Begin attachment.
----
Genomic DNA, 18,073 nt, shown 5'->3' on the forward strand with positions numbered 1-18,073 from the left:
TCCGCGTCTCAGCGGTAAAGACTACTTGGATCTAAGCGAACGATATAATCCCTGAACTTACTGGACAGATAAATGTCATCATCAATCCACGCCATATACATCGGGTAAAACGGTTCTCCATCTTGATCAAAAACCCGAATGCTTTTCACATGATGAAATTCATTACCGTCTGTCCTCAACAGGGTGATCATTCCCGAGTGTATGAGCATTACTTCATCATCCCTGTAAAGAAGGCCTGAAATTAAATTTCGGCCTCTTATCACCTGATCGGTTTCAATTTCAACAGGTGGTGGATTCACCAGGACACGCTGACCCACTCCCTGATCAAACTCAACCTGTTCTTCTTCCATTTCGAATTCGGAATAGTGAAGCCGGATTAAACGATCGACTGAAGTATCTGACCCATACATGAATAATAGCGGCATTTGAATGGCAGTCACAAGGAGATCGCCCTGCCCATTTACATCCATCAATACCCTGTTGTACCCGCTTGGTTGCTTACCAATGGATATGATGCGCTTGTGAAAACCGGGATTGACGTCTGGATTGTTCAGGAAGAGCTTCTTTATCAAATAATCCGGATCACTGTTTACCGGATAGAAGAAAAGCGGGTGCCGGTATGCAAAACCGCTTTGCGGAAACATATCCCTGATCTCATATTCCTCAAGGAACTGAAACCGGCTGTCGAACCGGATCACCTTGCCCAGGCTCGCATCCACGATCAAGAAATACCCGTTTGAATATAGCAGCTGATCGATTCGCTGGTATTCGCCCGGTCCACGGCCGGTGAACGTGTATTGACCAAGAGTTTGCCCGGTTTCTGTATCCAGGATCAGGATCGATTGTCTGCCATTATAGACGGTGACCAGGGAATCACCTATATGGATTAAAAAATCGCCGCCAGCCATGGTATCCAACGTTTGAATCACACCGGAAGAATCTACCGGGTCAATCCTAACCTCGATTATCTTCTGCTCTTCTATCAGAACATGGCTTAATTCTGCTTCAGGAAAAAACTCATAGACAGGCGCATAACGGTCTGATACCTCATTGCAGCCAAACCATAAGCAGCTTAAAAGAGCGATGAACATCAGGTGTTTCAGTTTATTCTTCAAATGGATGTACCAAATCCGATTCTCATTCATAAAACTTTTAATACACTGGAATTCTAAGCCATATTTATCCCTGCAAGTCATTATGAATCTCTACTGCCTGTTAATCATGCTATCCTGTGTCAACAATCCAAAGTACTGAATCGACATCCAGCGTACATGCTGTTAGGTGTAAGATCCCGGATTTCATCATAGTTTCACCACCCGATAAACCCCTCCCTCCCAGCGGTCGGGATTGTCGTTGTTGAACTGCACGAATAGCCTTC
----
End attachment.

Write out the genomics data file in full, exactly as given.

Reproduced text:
Genomic DNA, 18,073 nt, shown 5'->3' on the forward strand with positions numbered 1-18,073 from the left:
TCCGCGTCTCAGCGGTAAAGACTACTTGGATCTAAGCGAACGATATAATCCCTGAACTTACTGGACAGATAAATGTCATCATCAATCCACGCCATATACATCGGGTAAAACGGTTCTCCATCTTGATCAAAAACCCGAATGCTTTTCACATGATGAAATTCATTACCGTCTGTCCTCAACAGGGTGATCATTCCCGAGTGTATGAGCATTACTTCATCATCCCTGTAAAGAAGGCCTGAAATTAAATTTCGGCCTCTTATCACCTGATCGGTTTCAATTTCAACAGGTGGTGGATTCACCAGGACACGCTGACCCACTCCCTGATCAAACTCAACCTGTTCTTCTTCCATTTCGAATTCGGAATAGTGAAGCCGGATTAAACGATCGACTGAAGTATCTGACCCATACATGAATAATAGCGGCATTTGAATGGCAGTCACAAGGAGATCGCCCTGCCCATTTACATCCATCAATACCCTGTTGTACCCGCTTGGTTGCTTACCAATGGATATGATGCGCTTGTGAAAACCGGGATTGACGTCTGGATTGTTCAGGAAGAGCTTCTTTATCAAATAATCCGGATCACTGTTTACCGGATAGAAGAAAAGCGGGTGCCGGTATGCAAAACCGCTTTGCGGAAACATATCCCTGATCTCATATTCCTCAAGGAACTGAAACCGGCTGTCGAACCGGATCACCTTGCCCAGGCTCGCATCCACGATCAAGAAATACCCGTTTGAATATAGCAGCTGATCGATTCGCTGGTATTCGCCCGGTCCACGGCCGGTGAACGTGTATTGACCAAGAGTTTGCCCGGTTTCTGTATCCAGGATCAGGATCGATTGTCTGCCATTATAGACGGTGACCAGGGAATCACCTATATGGATTAAAAAATCGCCGCCAGCCATGGTATCCAACGTTTGAATCACACCGGAAGAATCTACCGGGTCAATCCTAACCTCGATTATCTTCTGCTCTTCTATCAGAACATGGCTTAATTCTGCTTCAGGAAAAAACTCATAGACAGGCGCATAACGGTCTGATACCTCATTGCAGCCAAACCATAAGCAGCTTAAAAGAGCGATGAACATCAGGTGTTTCAGTTTATTCTTCAAATGGATGTACCAAATCCGATTCTCATTCATAAAACTTTTAATACACTGGAATTCTAAGCCATATTTATCCCTGCAAGTCATTATGAATCTCTACTGCCTGTTAATCATGCTATCCTGTGTCAACAATCCAAAGTACTGAATCGACATCCAGCGTACATGCTGTTAGGTGTAAGATCCCGGATTTCATCATAGTTTCACCACCCGATAAACCCCTCCCTCCCAGCGGTCGGGATTGTCGTTGTTGAACTGCACGAATAGCCTTC